Wed, Oct 13, 2010 - Page 12 News List

No concern on currency: bank

APPRECIATING VALUE:The local currency has risen 3 percent so far this year, but it is feeling the pressure, as some other Asian currencies have appreciated 6 percent

By Ted Yang  /  Staff Reporter

The central bank said yesterday that there was no concern about whether the appreciation of the New Taiwan dollar is sufficient after the currency reached a two-year high against the greenback on Monday, adding that a decline in the NT dollar yesterday was the result of increased demand for the US dollar.

At its close in Taipei trading yesterday, the NT dollar fell NT$0.072, or 0.23 percent, to NT$31.07 on suspected central bank intervention, compared with a rise of 0.3 percent in the local currency on Monday to close at NT$30.998.

“The central bank respects the market mechanism,” Spencer Lin (林孫源), head of the central bank’s foreign exchange, told reporters yesterday.

He refused to say whether the NT dollar has appreciated enough on raging inflows of capital to Asia.

The NT dollar has risen 3 percent so far this year, yet other Asian currencies, including the Thai baht, Japanese yen and the Philippine peso, have appreciated by 6 percent over the same period.

STRICTER CONTROLS

Taiwan’s biggest trade rival, South Korea, also saw its currency gain 4 percent, adding to pressure on the appreciation of the NT -dollar.

Some Asian economies, such as Thailand, have recently taken steps to adopt stricter capital controls to stem hot money inflows on expectations the US Federal Reserve may expand its quantitative easing measures at its meeting next month.

HOT MONEY TAX

Asked whether the central bank will follow suit by imposing a “hot money” tax, Lin brushed aside the hypothetical question, saying “no comment.” However, he said that the central bank would let everybody know if it chooses to do that.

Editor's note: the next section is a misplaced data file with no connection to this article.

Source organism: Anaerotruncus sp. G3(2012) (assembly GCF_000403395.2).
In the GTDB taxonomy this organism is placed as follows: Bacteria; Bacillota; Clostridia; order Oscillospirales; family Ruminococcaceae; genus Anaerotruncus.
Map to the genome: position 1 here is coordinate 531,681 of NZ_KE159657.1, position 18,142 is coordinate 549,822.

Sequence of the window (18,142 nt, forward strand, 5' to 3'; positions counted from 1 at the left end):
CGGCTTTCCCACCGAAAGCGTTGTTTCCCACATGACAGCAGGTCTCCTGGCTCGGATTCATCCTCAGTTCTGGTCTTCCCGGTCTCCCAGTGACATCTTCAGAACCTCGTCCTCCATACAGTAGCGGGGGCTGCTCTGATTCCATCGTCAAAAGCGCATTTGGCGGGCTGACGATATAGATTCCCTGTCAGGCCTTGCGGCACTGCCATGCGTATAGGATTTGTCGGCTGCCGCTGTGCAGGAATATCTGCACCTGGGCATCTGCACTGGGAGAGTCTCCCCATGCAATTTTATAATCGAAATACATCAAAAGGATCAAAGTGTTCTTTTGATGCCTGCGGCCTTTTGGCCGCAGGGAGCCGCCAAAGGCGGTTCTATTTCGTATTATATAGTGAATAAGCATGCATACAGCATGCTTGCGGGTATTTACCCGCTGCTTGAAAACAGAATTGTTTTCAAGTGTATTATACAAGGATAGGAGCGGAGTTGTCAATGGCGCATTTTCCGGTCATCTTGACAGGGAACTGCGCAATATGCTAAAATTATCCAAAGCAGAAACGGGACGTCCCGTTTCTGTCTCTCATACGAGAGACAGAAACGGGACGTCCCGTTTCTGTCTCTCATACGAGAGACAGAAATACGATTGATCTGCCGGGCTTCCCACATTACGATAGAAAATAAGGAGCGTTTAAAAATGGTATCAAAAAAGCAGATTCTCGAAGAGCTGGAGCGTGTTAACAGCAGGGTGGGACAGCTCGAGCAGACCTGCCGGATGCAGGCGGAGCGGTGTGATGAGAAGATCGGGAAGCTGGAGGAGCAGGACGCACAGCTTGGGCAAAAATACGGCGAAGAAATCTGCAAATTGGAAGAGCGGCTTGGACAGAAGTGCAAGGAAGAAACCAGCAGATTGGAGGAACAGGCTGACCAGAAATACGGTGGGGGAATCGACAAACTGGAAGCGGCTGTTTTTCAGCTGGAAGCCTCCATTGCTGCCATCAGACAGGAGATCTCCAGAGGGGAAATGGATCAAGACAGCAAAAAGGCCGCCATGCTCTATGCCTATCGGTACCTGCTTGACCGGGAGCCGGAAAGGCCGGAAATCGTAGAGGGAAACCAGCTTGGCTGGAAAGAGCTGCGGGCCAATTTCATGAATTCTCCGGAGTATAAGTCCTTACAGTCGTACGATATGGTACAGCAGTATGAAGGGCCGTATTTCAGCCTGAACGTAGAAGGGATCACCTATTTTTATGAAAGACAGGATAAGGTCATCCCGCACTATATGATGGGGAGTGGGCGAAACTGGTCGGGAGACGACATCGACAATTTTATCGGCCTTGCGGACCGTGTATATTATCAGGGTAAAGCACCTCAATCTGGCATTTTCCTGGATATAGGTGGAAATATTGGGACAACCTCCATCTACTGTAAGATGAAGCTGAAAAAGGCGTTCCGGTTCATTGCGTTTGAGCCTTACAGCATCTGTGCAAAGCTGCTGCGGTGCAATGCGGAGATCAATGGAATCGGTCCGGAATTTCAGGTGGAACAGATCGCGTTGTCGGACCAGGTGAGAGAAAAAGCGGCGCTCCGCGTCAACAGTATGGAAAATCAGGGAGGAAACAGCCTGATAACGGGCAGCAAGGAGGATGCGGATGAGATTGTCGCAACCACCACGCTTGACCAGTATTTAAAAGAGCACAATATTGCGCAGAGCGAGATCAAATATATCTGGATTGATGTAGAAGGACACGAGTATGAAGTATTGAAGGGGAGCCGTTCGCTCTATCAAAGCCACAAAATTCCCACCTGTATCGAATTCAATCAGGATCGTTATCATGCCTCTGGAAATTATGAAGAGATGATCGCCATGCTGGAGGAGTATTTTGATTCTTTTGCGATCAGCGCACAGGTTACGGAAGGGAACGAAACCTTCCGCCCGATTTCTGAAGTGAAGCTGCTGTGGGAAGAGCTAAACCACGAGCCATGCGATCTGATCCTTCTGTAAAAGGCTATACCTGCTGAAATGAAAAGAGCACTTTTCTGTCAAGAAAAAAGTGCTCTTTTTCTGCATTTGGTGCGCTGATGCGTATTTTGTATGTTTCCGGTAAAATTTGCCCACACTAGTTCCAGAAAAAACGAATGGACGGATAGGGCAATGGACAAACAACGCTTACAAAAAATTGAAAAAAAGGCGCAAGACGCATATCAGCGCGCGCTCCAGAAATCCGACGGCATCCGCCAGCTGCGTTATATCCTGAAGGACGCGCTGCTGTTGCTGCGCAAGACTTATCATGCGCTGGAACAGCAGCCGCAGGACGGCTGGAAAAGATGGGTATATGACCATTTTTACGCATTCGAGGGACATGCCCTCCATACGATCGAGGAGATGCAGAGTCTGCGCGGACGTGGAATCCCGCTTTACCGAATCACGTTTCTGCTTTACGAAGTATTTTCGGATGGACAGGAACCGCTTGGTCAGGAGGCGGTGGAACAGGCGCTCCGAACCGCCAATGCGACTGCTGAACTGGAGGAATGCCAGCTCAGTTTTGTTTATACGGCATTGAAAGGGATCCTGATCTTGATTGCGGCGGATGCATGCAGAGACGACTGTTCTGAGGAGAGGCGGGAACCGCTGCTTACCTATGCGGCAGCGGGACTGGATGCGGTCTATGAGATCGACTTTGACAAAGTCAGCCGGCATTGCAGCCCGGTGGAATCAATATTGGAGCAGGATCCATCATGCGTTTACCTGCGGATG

Meanwhile, the Ministry of Finance said that if foreign exchange authorities regard it -necessary to implement a Tobin tax to contain hot money, it would take the idea into consideration.

While some worried that -surging cross-border flows of speculative capital might lead to a repeat of the Asian financial crisis that gripped the region in 1997, the central bank said that it depends on the direction of capital flows.

“At that time, money was flowing out of Asia, but this time, it is flowing into Asia,” Lin said.

“When capital enters a market, supply of the US dollar will increase and when it flows out, demand for the greenback will increase,” he said.

ALLEGED BAN

The monetary regulator yesterday also rejected a report by the Chinese-language Economic Daily News that claimed the bank banned local banks from trading foreign currencies at 11am, when non-deliverable forward (NDF) prices are set, to maintain the stability of the exchange rate.

The dumping or purchasing of foreign currencies is reportedly a common practice among banks to make the exchange rate favorable to them, as the small range of manipulation causes no disruption to the market, which would return to normal trading after 11am.

NDF has become a popular instrument for companies to hedge their exposure to foreign currencies that are not internationally traded.

The profit or loss at the time of the settlement date is calculated by taking the difference between the agreed-upon exchange rate and the spot rate.

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